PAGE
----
The Road to Chile and Peru

Fr Don Fetters, CSC in Peru

Last year on Spes Unica, we were blessed to accompany Fr. Pat Neary, C.S.C., as he began his work as a missionary in the district of East Africa. This year, we are equally blessed to accompany a veteran missionary to Latin America, Fr. Don Fetters, C.S.C., who after spending many years working in Chile is now serving in Peru. As you will find right from his first post in which he recounts the call that led him to missionary work, Fr. Don is one of the best spiritual writers in our community. It will be our treat to fall into step with him this year.

It’s a long way from my home town of South Bend to Huaycán on the outskirts of Lima, Peru. But here I am at my desk looking out at the dusty, rocky hills that surround the Holy Cross Novitiate where I serve as director. I often ask myself how on earth I got here. Why would I want to leave a place I knew so well? What brought me here, anyhow?

Holy Cross Neighborhood in Peru

Though it may seem strange, you could say I got here by way of the road to Emmaus. Let me explain. During our Holy Cross candidate year at Notre Dame, we meet many Holy Cross missionaries who were invited to speak to us during their home leaves. One such was Fr. Miguel, who was back from Chile, inseparable from his guitar and eager to share with us the melodies of the liturgical folk music popular in Chile. We were fascinated! One of the most memorable songs he taught us begins with the refrain “En la calzada de Emaús” (on the road to Emmaus), and sets to music the well-known Lucan post-resurrection narrative. Consciously or not, from that point on I was being drawn into the very scene the song retells.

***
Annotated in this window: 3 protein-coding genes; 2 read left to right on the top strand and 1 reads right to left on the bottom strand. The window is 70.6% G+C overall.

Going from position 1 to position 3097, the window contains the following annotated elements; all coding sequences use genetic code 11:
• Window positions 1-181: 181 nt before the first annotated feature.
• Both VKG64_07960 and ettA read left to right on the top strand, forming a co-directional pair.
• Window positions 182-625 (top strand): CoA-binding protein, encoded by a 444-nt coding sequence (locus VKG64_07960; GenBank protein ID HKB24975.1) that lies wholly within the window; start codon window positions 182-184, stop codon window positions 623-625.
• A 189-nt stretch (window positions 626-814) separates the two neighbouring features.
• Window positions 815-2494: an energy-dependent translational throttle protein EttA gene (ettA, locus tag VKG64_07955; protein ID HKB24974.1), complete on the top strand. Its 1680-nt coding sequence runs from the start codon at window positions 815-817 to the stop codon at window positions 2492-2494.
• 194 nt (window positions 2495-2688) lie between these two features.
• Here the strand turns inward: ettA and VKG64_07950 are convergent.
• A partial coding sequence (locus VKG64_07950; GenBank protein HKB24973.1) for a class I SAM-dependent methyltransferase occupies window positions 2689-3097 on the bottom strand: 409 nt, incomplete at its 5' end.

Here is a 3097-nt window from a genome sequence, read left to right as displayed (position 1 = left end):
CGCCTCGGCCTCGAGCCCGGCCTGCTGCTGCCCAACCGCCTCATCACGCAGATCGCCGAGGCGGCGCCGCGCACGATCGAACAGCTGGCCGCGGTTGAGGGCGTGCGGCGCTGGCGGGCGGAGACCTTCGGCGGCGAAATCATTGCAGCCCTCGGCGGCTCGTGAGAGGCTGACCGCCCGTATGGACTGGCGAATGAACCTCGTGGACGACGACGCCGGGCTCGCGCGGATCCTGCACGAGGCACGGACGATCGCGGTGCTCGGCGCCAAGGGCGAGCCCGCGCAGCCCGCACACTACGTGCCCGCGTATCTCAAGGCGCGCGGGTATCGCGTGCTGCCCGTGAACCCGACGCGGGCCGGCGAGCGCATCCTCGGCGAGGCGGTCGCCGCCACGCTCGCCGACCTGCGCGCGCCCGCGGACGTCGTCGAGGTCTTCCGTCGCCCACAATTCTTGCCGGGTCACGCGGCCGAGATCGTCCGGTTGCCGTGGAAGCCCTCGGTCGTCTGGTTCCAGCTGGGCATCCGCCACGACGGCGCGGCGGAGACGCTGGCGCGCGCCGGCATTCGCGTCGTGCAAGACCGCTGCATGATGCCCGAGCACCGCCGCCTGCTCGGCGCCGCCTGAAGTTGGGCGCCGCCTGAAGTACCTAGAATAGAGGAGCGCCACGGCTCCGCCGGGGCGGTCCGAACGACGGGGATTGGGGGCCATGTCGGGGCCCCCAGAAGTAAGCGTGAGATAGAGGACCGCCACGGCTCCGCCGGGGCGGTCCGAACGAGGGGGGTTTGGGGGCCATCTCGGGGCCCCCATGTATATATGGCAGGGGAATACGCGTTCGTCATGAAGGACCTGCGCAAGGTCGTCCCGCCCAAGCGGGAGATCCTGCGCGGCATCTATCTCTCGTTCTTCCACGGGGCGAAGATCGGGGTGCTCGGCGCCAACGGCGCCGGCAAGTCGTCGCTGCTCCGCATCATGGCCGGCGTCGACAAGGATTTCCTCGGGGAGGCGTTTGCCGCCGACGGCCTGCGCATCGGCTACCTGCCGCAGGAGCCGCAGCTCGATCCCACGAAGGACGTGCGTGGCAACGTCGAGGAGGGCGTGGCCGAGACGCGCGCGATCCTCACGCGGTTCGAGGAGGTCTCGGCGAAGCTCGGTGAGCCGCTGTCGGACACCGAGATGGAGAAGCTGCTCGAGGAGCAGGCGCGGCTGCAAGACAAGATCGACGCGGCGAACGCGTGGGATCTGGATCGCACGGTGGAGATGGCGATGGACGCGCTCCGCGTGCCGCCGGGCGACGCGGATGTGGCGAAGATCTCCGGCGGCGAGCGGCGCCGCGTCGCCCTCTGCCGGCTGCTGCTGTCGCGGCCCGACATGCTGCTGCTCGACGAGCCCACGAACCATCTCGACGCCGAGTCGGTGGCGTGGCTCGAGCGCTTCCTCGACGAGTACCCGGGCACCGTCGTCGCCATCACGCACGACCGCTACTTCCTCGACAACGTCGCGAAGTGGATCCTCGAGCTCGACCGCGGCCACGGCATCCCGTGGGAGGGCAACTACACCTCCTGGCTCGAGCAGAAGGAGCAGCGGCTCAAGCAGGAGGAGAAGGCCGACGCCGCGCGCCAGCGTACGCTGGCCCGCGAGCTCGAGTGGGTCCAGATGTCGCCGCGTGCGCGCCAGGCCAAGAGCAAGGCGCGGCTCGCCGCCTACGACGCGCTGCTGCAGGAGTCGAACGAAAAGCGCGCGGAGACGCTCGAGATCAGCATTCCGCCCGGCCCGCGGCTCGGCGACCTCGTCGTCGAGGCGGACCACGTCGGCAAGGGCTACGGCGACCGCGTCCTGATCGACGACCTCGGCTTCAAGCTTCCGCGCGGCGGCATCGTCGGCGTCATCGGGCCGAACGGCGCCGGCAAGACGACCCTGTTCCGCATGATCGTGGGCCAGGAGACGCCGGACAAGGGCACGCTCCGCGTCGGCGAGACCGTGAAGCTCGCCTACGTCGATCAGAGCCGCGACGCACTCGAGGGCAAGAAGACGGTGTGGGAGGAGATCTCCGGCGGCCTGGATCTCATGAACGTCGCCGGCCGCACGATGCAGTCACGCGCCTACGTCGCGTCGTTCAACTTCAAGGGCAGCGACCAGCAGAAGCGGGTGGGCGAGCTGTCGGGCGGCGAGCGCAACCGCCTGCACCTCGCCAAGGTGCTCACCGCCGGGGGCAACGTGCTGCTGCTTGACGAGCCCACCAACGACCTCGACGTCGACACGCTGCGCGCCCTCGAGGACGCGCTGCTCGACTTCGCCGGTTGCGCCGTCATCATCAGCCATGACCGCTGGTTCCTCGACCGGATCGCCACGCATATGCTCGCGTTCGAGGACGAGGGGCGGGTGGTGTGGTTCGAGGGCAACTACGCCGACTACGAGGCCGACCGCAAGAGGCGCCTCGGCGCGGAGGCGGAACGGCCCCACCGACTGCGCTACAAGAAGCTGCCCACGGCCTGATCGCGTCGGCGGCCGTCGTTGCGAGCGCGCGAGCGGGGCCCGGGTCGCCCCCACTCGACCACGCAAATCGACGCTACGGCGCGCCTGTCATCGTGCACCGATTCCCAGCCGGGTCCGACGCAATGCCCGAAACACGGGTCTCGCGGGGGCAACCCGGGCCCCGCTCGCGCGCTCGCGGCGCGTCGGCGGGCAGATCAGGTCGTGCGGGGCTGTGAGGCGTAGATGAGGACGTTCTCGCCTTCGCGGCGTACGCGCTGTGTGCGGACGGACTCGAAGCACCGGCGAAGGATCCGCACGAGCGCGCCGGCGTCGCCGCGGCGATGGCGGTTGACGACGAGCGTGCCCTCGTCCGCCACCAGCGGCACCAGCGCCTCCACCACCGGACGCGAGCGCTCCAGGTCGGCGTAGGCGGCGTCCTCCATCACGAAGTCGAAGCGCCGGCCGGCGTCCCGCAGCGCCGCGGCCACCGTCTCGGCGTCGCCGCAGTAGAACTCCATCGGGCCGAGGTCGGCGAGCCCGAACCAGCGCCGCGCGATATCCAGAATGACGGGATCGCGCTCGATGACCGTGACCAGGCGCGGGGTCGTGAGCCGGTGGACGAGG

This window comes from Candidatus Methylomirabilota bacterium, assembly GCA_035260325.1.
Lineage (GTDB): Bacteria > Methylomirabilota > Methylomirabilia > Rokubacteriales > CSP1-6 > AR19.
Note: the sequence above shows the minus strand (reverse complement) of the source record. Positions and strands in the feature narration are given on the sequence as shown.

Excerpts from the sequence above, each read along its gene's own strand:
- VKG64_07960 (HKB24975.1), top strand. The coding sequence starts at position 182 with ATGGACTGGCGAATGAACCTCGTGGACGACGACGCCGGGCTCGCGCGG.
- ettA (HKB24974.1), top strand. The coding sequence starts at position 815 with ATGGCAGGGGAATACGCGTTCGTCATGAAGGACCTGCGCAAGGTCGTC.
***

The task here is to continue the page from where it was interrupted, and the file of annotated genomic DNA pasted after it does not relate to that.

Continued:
Just before professing final vows I spent a summer in a wintery Santiago, up against the foothills of the snow-capped Andes, in the midst of some of the people most affected by a brutal dictatorship. Later I returned as a priest and stayed for 19 years, until I was invited to work here not so long ago.

I’ve probably done a lot more walking down here than during all my years in the States. A lot of it has been the kind of walking the two disciples did as they got to know the alluring Stranger on the road to Emmaus. Our Constitutions begin with walking: “There seemed to come a time when the Lord was calling us to take some further step … we found many footprints on the road. A great band of men had passed this way… men who had walked side by side in their following of the Lord, and beckoned us to fall in step with them.”

Fr Don Fetters, CSC in Peru

You never know what will happen when you try to follow the Lord or when He catches up to fall in step with you; but it’s inevitably surprising.

In the gospel story that is sung in “La calzada de Emaús”, it’s the risen Lord who falls into step with the disciples. They are already walking immersed in their thoughts, when He, perhaps breathless, catches up with them. They didn’t ask Him to join them; they weren’t sure who He was. Nonetheless, He was drawn to them as later they would be completely drawn to Him; and even more, having walked some time with Him they “pressed” Him to stay.

I have to confess that once the novelty wore off and after a couple of weeks into my first visit to Chile, I began counting the days until I would be back on safe turf. It was an interesting adventure; I surprised myself by having done it; and that’s where it would end. But it didn’t! The one who had caught up and fell in step had drawn me irresistibly back, and I’ve pressed Him to stay.

Por la calzada de Emaús
Un peregrino iba conmigo;No le conocí al caminar,Ahora sí, en la fracción del pan.

On the road to EmmausA pilgrim came walking with me;I didn’t recognize him as we walkedBut now I do, in the breaking of bread.

More Related Articles

Remnants of the Fourth Vow

Remnants of the Fourth Vow

As members of a religious congregation, Holy Cross priests and brothers have always professed the vows of poverty, chastity, and obedience, but did...